I’m not one of them. Yes, I can and do read stuff where the world is (and I’m not using this as a pejorative) flat: just a backdrop before which the story unfolds. This is completely fine and valid. We don’t really need to go anywhere but the main character’s house in a sitcom, or learn more about anything not related to the crime in a mystery. At the same time, if you do have a world in mind, and you are writing in the long form, I think it’s a crying shame not to take some of the wide-open real estate of the serial to explore the wider world and how it ticks.

Now, Worldbuilding takes place whenever something happens in the world, but a Worldbuilding episode is actually about exploring the rest of the world or at least part of it.

For example, the episode ‘Bushwhacked’ from Firefly. While every character gets a little moment, the episode is largely about showing the audience what the previously mentioned but never shown (until then) Reavers are and where they come from. We’re actually shown the process by which a seemingly normal person becomes a Reaver and why everyone is so afraid of them.

And, while Firefly was canceled before it was able to build more on it, I have no doubts that ‘Bushwhacked’ would have sown the seeds of a larger story arc, if the movie is anything to go by.

There is a major pitfall to Worldbuilding episodes that often makes them reviled among audiences and that’s the fact that often they build up an element of the world that ultimately doesn’t mean anything. For example, we have the almost universally hated episode of Avatar: The Last Airbender, ‘The Great Divide’.

‘The Great Divide’ has Our Heroes happen upon two bickering clans who need to cross the largest canyon in the country to escape their enemies. The main character tries to mediate between them (as is his duty as Avatar), but utterly fails and nothing from that episode EVER SHOWS UP AGAIN.

Clearly they were tryng to make the world seem bigger by introducing these two culture (right down to having highly designed clothing styles and character models that are never reused in the series), but because nothing important (or interesting) happens, it all goes to waste. We learn that there are multiple cultures in the Earth Kingdom setting… and then nothing is done with it.

This is the kind of thing that makes audiences angry and it’s only because this is more or less the only time this happens in the series that the show remains so highly regarded. Meanwhile, Teen Titans combined this with breather episodes (that got weeeeeird) and these very much contributed to the idea that the show was ‘too kiddy’ despite this is the same show that featured a major villain dosing a hero with psychological poison that made him nearly kill himself fighting imaginary enemies in a way that was VERY un-silly.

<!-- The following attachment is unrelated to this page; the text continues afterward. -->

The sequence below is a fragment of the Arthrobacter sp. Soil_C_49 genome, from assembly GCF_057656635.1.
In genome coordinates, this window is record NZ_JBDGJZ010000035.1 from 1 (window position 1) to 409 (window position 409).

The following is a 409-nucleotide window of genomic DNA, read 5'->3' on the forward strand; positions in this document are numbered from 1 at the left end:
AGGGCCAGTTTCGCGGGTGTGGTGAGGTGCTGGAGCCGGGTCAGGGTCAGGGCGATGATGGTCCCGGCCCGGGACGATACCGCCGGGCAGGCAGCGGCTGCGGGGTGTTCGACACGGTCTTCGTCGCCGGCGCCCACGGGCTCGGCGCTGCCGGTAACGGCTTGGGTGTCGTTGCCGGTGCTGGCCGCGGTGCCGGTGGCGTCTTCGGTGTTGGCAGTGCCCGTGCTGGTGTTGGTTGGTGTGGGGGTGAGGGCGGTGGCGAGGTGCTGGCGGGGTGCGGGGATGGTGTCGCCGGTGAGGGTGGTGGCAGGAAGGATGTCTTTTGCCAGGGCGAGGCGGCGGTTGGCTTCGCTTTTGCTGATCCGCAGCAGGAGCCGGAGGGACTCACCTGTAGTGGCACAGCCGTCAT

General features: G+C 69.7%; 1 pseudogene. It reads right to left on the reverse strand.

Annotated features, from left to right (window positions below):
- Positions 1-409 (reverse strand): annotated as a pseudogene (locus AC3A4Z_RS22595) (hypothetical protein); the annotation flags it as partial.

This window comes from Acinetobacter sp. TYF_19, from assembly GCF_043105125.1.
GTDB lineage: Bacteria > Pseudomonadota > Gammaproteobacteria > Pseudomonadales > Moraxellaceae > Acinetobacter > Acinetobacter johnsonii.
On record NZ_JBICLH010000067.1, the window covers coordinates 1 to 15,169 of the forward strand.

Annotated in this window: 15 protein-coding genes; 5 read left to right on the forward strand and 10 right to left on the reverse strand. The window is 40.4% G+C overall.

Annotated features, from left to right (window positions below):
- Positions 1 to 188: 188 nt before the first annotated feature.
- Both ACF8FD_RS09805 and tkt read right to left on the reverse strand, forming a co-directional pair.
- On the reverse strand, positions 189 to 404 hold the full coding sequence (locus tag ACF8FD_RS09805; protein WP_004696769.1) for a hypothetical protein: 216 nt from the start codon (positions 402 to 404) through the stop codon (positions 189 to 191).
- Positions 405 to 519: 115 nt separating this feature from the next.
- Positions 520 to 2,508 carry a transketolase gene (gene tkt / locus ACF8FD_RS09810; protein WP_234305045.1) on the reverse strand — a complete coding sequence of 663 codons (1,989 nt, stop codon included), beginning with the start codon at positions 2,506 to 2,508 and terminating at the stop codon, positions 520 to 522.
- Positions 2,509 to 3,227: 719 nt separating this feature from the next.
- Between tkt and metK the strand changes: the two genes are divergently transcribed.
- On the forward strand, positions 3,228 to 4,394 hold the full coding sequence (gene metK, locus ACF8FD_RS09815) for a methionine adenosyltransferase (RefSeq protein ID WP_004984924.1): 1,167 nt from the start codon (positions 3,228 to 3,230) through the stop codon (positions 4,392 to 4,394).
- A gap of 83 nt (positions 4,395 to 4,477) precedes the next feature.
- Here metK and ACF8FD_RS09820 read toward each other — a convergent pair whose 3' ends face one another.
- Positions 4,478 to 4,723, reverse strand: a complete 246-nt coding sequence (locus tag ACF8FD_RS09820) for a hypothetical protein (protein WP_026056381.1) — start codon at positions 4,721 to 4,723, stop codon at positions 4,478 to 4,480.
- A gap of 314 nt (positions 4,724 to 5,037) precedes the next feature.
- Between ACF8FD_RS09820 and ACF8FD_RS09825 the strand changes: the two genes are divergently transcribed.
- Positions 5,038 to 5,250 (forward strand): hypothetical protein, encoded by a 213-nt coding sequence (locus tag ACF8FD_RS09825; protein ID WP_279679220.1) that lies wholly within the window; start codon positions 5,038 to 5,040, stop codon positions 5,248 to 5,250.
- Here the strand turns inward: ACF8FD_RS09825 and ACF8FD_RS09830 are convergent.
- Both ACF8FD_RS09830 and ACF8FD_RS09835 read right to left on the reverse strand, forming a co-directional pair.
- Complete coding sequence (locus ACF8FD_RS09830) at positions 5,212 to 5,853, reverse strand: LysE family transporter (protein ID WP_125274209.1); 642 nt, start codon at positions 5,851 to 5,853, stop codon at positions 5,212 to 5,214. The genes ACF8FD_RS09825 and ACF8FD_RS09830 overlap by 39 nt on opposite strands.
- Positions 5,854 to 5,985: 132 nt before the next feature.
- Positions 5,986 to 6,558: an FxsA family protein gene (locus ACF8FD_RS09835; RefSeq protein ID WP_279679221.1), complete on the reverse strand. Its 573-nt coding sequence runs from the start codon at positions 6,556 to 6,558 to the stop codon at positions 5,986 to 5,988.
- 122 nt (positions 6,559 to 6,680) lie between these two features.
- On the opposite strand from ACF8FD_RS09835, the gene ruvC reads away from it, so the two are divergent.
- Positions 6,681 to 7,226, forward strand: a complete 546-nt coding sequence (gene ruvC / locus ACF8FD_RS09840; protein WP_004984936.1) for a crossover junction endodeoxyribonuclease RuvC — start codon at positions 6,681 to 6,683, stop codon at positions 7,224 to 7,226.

Arguably, the first season of Farscape s nothing BUT these episodes, so it’s not the number of Wolrdbuilding episodes, but how they’re presented and how ‘worth it’ the new glimpses at the universe are to the audience.

Of course, as you travel along the Core Plot, you sometimes need to stop and make sure everything is all in order before proceeding. Those instances I like to call:


Not ‘reset’ as in start over. More like as in, how the pin setter sweeps away the knocked over bowling pins and puts the ones still standing back in place.

Reset episodes are, in my opinion, necessary, but tricky.

You see, the purpose of these is to take care of the continuity up to this point and make sure the audience knows who knows what, who has what, and to show that the world has caught up. In television, the season premier is often used in this way. In single-season shows, like a lot of anime, this is often the penultimate episode.

The problem is that this is where the clip show goes in many lesser shows. Stargate, my most beloved sci-fi series, is infamous for this. And in television, this is a matter of practicality; near the end of a season, you’re running low on money and want to do a lot in the season finale, so you toss out a cheap clip show and use that as the reset as well.

Why do resets get that treatment? Well, they’re often slower with less content and don’t do a lot beyond establishing the reset. And this is a shame, because resets are a great place to do scenes with the characters coming to terms with what’s been going on and making new plans. The aforementioned Avatar had decent resets each season, largely because that’s where the writers threw their curveballs and had the characters’ plans go pear-shaped—meaning they reset, then knocked over all the pieces immediately after.

Me? I tend to do resets in the Special and Annual Issues, and then only soft resets. The way The Descendants works, there are always enough balls in the air that they really can’t react to everything at once.

I have done a few full-issue resets: One Week, and Scenes From a Changing World come to mind. These are the vignette issues because that form lets me focus on characters one or two at a time.

It should be noted that comic books RARELY do resets, which might be part of the continuity snarl problem thy tend to face.

And I’m going to have to cut this one short this week. I have a done of work to do around the house for Christmas and no time to do it in. Also, the next blog actually fall on Christmas (well the 26th), so no blog next week. We’ll conclude the Long Form posts in the new year. Stories will update as normal of course.

Happy Holidays to you and yours!

Oh, and one more thing: Once the new year is come and gone, I’ll be writing my first non-fiction book: Master of Games, a guide full of tips, exercises and supplementary material to help make RPGs you run more enjoyable for your players and yourself.

Just wanted to share that before I left for the year. 😉

About Vaal

Landon Porter is the author of The Descendants and Rune Breaker. Follow him on Twitter @ParadoxOmni or sign up for his newsletter. You can also purchase his books from all major platforms from the bookstore